Psychoactive Stimulants – Psychostimulants
Euphoria is probably the best word to describe the best effect of a psychoactive stimulant. They don’t call them uppers for nothing.
The compounds found in your bodybuilding supplements vary with respect to the type and power of their cognitive effects.
Caffeine is the best example of an every-day stimulant that if used correctly can have several beneficial effects, including:
- Increased Energy, including muscle power and aerobic output
- Improved Cognitive Function, particularly mental energy, focus, mood, motivation
- Increased Fat Burning, from cAMP elevation in adipose tissue
- Reduced Appetite and Cravings
It’s that boost to mental energy that caffeine and other psychoactive stimulants are generally hailed for, because mental fatigue is often the limiter on our performance level, whether we’re at work or doing physical activity.
The same receptors that trigger the physical reaction to the CNS agonists are also present in the brain. Given that psychostimulants can cross the blood-brain barrier, they can have a profound effect on a range of cognitive aspects, including concentration, emotion, and the mental contribution to sex drive.
The cognitive benefits, however, are probably the first to go when we become tolerant to the effects of stimulants.
People often make the mistake of increasing dosage or moving on to more powerful and possibly more dangerous stimulants when they become tolerant to the the one they are using.
Many stimulants have insurmountable tolerances which means that once the effects become dull, no increase in dosage will overcome the tolerance. An increase in dose will unfortunately increase the severity of any negative side effects though.
My advice to anyone who wants to feel the full effects of caffeine again is to simply cycle off it by reducing intake gradually over a week or so. For optimal results, try to avoid all stimulants, including caffeine, for another week after reducing.
I recommend cycling caffeine and other more common stimulants rather than feeling like you have to upgrade to a more powerful compound that is less understood and potentially more risky.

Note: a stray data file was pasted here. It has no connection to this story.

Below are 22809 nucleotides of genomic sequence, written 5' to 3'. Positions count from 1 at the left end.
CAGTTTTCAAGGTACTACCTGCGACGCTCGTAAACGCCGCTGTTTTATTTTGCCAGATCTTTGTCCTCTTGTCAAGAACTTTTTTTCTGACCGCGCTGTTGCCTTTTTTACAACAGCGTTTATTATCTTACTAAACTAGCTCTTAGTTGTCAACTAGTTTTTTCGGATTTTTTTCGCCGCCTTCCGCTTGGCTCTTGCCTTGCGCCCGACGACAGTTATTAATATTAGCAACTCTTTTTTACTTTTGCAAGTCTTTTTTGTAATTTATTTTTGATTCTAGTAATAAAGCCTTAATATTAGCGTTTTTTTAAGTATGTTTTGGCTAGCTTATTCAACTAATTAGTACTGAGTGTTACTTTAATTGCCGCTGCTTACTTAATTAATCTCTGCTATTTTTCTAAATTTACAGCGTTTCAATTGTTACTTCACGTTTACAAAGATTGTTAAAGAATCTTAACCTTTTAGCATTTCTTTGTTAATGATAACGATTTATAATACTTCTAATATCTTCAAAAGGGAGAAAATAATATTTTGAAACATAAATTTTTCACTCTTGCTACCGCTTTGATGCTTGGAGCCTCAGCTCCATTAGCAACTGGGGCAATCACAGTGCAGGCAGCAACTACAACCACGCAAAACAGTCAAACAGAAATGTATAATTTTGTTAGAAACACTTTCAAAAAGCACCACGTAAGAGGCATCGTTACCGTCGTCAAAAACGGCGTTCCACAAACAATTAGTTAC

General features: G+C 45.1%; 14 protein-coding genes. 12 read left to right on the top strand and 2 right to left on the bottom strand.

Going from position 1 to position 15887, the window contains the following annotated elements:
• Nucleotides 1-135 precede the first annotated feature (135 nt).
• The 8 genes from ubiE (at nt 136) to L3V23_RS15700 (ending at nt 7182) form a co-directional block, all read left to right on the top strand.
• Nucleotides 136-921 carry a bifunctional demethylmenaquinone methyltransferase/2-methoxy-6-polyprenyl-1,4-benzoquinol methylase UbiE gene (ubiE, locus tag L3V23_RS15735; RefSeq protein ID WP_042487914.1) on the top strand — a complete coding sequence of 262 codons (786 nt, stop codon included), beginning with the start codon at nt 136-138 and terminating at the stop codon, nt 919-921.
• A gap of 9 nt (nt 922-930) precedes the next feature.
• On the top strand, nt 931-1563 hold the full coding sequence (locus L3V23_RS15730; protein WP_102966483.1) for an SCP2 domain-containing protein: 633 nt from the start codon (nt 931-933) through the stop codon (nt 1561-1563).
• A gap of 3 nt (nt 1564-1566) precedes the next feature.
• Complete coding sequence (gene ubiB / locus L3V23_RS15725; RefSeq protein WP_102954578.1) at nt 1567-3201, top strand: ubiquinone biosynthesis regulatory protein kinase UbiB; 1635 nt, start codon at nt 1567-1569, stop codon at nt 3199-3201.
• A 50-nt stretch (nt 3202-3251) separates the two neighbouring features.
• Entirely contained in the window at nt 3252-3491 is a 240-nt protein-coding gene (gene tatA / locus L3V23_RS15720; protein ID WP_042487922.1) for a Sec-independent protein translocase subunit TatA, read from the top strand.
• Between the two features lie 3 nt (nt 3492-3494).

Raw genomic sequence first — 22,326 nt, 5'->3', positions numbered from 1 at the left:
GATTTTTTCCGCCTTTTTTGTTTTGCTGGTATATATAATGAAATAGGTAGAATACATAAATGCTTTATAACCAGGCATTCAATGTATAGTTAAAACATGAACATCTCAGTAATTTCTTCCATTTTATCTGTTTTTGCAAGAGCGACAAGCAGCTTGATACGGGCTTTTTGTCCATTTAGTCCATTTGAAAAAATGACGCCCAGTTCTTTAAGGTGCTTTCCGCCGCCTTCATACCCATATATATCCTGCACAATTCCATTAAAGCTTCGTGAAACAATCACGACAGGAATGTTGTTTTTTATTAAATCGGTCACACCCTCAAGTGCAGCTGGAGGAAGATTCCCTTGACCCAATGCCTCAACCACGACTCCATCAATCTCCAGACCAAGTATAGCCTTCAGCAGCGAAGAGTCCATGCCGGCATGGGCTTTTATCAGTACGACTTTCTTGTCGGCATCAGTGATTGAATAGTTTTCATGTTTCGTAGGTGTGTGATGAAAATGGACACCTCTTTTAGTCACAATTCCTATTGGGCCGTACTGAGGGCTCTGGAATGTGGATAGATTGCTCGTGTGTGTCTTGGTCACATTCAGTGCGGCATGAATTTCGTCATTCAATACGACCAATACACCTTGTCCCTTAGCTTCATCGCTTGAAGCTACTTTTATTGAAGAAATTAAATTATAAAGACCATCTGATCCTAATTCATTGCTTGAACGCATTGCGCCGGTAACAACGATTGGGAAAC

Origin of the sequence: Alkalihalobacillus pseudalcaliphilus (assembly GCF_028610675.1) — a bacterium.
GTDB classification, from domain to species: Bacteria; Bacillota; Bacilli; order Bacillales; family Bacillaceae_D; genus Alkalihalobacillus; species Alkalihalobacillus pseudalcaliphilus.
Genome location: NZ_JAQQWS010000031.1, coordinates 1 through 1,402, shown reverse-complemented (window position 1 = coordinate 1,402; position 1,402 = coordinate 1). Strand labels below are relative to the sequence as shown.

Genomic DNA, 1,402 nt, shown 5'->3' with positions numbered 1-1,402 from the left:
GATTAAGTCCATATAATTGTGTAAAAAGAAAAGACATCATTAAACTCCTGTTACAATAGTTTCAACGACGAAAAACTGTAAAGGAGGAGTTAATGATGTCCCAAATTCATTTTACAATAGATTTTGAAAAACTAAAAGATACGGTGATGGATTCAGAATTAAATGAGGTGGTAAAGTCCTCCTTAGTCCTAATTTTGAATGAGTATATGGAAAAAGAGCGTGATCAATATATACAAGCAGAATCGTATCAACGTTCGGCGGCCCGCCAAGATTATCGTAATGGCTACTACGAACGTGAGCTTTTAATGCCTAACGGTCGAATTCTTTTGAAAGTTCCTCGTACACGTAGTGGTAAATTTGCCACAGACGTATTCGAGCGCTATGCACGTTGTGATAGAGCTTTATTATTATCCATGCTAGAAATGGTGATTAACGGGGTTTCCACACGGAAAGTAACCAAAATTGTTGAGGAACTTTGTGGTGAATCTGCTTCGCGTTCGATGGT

Fat Burning Effects
One of the more coveted effects of stimulants is of course the fat burning effects. It’s the reason drugs like phentermine and clenbuterol have gained so much interest, and still do.
People of all shapes and sizes, from weight obsessed models, to obese men and women, and bodybuilders have used these drugs to burn body fat and suppress appetite.
Phentermine is still available in most countries to be prescribed by doctors if they feel their patient’s obesity is more of a concern than the potential side effects.
Clenbuterol is available under prescription in some parts of the world but it is not approved for human use in the US and most western countries.
People using phentermine can dramatically reduce their calorie and it has been one of the more successful drugs considering it was first introduced as a commercial drug in the late ‘50s.
Like other amphetamine type drugs, phentermine can act via alpha-2 and D1 (dopamine) receptors to exert its cognitive enhancing effects, which is also how it reduces appetite.
Dopaminergic stimulants are interesting because they can mess with your perception of reward and gratification, which may ultimately lead to addiction of the drug itself, but can act as a partial replacement for the previous addictive relationship with food.
Much like the psychotropic effects, the fat burning effects will dull over time with habitual exposure to stimulants.
Again, to remedy this, it is best to cycle the compound to break the tolerance level back to its default state or set point.
Unregulated Stimulants in an Unregulated Industry
The main difference between the most powerful stimulants added to commercial supplements and the stimulants that are either banned, or classified as controlled substances and only available through prescription, is knowledge.
We know a hell of a lot more about the banned/controlled stimulants than we do about the latest thing coming out of some unregulated lab in the back end of nowhere, USA.